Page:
KOKOMO, Ind. (February 25, 2021) – Thanks to a grant from the state, the Greater Kokomo Downtown Association will soon be able to help budding entrepreneurs and owners of empty storefronts.
The Downtown Association was awarded $25,000 through the Taking Care of Main Street program, created to support recovery strategies related to the pandemic and its effects on local economies.
“Indiana Main Street organizations can play a big role in lifting up our small businesses,” said Indiana Lt. Governor Suzanne Crouch in a press release from the Indiana Office of Community and Rural Affairs. “This funding can help ensure supportive services remain available in Hoosier communities. Investing in our small-business owners helps them work toward a sense of normalcy and through this community-driven revitalization, we can help create a better quality of place for all Hoosiers.”
Of the $25,000 awarded, $15,000 will go toward operational expenses. The Downtown Association was one of only two applicants, out of 60 across the state, to be awarded an additional $10,000, which will allow the organization to provide grants to budding entrepreneurs.
The plan is to offer $5,000 in grants to entrepreneurs to rent empty commercial properties downtown, allowing them to sell their products, demonstrate their skills and market their services in a pop-up shop. Susan Alexander, manager of the Greater Kokomo Downtown Association, said these grants will not only help those looking to kick-start their businesses, it will also help owners of vacant commercial property.
Another $5,000 will be available specifically for culinary entrepreneurs looking to utilize the commercial kitchen at the Kokomo Downtown Farmers’ Market, which will be completed later this year. This will provide a health department-certified space for culinary entrepreneurs who don’t have their own kitchens or restaurants, and their food can then be sold in the market’s dining space.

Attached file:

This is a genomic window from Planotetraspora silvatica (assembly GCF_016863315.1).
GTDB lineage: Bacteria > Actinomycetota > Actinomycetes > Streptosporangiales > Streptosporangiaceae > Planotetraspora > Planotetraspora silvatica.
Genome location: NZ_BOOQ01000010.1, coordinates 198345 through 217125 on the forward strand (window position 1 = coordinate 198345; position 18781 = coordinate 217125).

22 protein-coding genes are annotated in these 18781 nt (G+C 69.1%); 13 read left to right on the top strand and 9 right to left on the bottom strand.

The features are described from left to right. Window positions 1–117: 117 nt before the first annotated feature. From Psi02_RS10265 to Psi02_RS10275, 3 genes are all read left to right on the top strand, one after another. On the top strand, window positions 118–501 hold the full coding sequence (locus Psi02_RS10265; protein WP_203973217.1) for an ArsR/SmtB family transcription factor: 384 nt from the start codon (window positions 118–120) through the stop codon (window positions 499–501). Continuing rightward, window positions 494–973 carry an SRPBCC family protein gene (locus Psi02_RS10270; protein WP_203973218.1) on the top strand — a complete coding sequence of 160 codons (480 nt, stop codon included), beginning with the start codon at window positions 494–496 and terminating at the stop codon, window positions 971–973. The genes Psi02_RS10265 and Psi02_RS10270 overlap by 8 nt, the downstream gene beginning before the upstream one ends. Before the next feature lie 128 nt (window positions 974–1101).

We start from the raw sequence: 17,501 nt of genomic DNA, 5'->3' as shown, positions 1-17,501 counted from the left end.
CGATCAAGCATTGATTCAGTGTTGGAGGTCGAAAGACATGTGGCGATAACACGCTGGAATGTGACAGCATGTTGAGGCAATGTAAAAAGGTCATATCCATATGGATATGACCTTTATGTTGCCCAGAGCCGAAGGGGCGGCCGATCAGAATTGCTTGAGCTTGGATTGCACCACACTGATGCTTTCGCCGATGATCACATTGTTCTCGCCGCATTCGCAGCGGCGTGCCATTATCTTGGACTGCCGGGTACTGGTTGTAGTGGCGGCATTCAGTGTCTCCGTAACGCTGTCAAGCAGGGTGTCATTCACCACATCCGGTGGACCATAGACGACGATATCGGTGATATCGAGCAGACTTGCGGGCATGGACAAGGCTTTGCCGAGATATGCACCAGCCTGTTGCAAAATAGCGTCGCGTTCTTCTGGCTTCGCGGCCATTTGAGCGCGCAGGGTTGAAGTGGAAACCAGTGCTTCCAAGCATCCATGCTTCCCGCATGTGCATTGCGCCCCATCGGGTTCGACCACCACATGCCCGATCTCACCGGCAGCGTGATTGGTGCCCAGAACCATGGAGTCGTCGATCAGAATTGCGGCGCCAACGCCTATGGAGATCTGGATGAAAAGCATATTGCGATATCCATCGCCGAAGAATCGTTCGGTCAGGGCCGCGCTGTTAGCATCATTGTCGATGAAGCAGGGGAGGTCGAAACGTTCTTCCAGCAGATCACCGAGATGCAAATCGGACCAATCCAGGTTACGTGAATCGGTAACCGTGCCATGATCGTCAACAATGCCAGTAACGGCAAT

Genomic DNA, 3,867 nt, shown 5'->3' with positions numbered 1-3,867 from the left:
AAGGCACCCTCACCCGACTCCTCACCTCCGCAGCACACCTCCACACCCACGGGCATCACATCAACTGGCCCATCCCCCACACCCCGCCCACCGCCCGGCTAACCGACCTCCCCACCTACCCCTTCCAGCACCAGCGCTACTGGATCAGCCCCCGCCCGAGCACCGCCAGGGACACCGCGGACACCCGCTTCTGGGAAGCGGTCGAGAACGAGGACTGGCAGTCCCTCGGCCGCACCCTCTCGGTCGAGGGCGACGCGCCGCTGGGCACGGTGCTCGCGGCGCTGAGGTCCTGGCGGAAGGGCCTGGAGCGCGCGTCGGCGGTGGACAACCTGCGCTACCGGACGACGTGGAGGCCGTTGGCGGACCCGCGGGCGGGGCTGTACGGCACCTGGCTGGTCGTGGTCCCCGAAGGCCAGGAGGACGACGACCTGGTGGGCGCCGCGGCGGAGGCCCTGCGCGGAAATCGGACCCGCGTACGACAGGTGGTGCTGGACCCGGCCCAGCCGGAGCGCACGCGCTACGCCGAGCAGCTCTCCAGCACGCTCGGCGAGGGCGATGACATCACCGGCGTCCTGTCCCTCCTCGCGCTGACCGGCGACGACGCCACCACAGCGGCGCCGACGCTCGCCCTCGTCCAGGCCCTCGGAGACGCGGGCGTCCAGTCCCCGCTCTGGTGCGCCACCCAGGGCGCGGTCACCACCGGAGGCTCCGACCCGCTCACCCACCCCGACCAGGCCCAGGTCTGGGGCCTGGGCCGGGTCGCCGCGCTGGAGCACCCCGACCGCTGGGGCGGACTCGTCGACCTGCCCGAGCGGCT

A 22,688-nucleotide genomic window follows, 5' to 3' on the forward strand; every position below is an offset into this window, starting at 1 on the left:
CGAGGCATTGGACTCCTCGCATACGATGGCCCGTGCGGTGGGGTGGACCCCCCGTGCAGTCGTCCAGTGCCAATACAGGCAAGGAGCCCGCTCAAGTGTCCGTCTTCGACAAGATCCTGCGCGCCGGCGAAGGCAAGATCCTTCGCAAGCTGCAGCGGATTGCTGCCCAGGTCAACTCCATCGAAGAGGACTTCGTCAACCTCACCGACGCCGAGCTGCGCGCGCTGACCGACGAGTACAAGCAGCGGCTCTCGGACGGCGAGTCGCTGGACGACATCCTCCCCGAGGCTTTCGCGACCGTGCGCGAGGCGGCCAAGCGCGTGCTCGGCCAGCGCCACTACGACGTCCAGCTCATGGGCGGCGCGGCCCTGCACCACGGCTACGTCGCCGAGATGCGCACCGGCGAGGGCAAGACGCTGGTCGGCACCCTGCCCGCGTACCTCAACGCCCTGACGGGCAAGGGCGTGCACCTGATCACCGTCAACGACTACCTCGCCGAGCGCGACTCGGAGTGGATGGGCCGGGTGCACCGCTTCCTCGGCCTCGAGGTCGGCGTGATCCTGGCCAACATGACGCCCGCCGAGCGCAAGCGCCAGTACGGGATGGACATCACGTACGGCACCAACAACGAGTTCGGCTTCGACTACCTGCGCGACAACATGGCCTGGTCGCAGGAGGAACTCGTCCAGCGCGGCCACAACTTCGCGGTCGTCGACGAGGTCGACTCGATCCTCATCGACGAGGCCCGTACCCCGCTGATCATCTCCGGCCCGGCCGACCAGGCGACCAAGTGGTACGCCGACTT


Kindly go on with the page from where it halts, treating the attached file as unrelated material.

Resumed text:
These grants will help lead to a more diversified, sustainable local economy, Alexander said in her grant application.
“…Locally grown entrepreneurs have more longevity in their space, which makes for a more stable and sustainable economy,” she wrote. “In the long-term, the creative entrepreneurs may have a successful market test within this program and pursue a longer-term lease. Or, they may learn this particular creative business idea is not viable and thus move on to one that could become a success.”
Alexander plans to offer 10 of each grant at $500 apiece. The goal, she wrote, is to see more creative entrepreneurs opening businesses in the community.
“These grants make it so that the Downtown Association can continue to support the heart of the community and restore it to a place of thriving stability,” Alexander said. “We’re continuing to build on the momentum we gained prior to the pandemic.”
Charlie Sparks, Alliance president & CEO, said these grants are a reflection of the Downtown Association’s commitment to Kokomo.
“We appreciate this support from the State of Indiana for our programs and operations,” Sparks said. “This funding represents an acknowledgement of the strong commitment our staff and volunteers have for building a stronger community.”